China. The platter shown at right is both very rare and unusually large, dating from about 1900 and measuring 16 by 11 inches. It is an example of the "Cape Charles" pattern used by the New York, Philadelphia & Norfolk Railroad. Given its size, this platter was almost certainly a table service piece rather than an individual place setting piece. The markings on the back identify it as ..."M China, Made By Wright Tyndale and Van Roden, Philadelphia for NYP&NRR". Click on either image for a larger version. Photos by and collection of Jack Morgan.
Lantern. Of the many lantern models that were developed for the railroads, one of the most unusual was the "Twisted Wire" model manufactured by the Defiance Lantern and Stamping Company. Its distinguishing feature was the use of twisted wire for the verticals of the frame, presumably for added strength. No other manufacturer did this. Since surviving examples are rather rare and are marked for only a few Northeastern and Midwestern railroads, it seems that this lantern design was not much of a hit. Shown at right is an example marked "B&LE RR" for the Bessemer & Lake Erie Railroad. Photo by permission. Click on image for larger version.
Fake Lock. With the growing popularity of railroadiana collecting, it seems that more and more fakes are hitting the market. An example is the fake lock shown at right. It has "TEXAS-MEXICO R.R." engraved on it and is similar in style to other counterfeit locks that have brass tags affixed to them. These are believed to be modern imports and do not actually resemble any genuine railroad lock. The remedy to the problem of fakes is self-education and getting the word out. Photo by permission. Click on image for larger version.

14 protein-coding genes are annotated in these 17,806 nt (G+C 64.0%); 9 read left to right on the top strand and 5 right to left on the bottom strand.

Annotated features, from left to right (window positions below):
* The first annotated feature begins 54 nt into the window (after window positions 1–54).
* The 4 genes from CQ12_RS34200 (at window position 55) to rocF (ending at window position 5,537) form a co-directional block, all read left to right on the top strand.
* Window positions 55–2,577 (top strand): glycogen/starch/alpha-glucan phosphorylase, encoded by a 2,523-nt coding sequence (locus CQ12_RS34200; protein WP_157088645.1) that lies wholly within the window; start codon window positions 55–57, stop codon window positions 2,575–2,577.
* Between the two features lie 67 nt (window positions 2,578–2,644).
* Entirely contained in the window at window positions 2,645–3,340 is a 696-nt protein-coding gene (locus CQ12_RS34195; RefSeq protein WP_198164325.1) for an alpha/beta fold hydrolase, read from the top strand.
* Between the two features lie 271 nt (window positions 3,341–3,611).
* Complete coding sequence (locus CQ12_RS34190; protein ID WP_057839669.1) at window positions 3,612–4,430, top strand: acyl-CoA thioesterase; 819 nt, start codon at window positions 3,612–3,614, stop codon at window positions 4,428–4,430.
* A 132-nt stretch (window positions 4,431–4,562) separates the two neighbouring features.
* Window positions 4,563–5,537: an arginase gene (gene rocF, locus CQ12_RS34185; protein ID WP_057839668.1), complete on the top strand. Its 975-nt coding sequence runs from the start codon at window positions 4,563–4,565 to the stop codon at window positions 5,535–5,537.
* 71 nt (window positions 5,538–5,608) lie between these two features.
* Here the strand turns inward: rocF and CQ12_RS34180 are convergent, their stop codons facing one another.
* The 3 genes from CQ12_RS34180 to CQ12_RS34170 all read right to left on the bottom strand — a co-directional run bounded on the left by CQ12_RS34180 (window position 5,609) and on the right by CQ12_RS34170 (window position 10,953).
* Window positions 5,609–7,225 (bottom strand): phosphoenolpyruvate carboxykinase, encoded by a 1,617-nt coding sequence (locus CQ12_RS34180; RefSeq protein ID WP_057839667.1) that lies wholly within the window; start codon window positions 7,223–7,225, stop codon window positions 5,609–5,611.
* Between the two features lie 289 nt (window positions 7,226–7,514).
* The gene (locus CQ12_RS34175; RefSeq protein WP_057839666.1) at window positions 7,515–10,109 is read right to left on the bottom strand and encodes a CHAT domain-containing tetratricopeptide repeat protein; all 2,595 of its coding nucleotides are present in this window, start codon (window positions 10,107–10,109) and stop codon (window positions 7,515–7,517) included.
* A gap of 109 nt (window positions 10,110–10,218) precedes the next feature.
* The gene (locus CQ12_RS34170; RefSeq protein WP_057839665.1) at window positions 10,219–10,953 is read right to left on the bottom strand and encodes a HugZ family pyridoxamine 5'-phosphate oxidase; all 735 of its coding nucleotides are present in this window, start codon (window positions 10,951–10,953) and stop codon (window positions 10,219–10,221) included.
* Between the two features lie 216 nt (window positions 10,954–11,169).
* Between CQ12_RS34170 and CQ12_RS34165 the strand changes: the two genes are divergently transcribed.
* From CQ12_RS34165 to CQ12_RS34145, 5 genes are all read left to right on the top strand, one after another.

Postcard. Postcards showing street scenes from the early 20th century are rather common, but those marked for a railroad are a bit harder to find. Railroads issued such postcards to promote travel along their lines. The example at right shows Riverside Avenue in Spokane, Washington on the mainline of the Northern Pacific Railway. It features a horse-drawn carriage and the NP "monad" logo. Today, the Burlington Northern Santa Fe Railroad -- NP's eventual successor -- still runs a lot of trains through downtown Spokane, but it has been nearly a century since Riverside Avenue looked anything like this. Click on the image for a larger version.
Stove. Here is a stove marked "B&LE" for the Bessemer & Lake Erie Railroad, accompanied by a rare Bessemer-marked pumpkin. The stove is marked in 7 places with "B&LE". The base was made for display by a sheet metal worker (not by the railroad) and has a laser-cut Bessemer logo with a copper background. OK, OK, for the record, the pumpkin was not officially marked by the railroad but it sure looks good! It weighs 45 pounds. Photo by and collection of Gary Moser. Click on the image for a larger version.
Pass. Instead of the usual railroad name, the 1908 pass shown at right indicates a route, the "Sunset Route". The back of the pass indicates the railroads involved, the Galveston, Harrisburg, & San Antonio Railway, which used "Sunset Route" as its word logo, and the Texas & New Orleans Railroad, which acquired the former line. Image shown by permission; click on it for a larger version.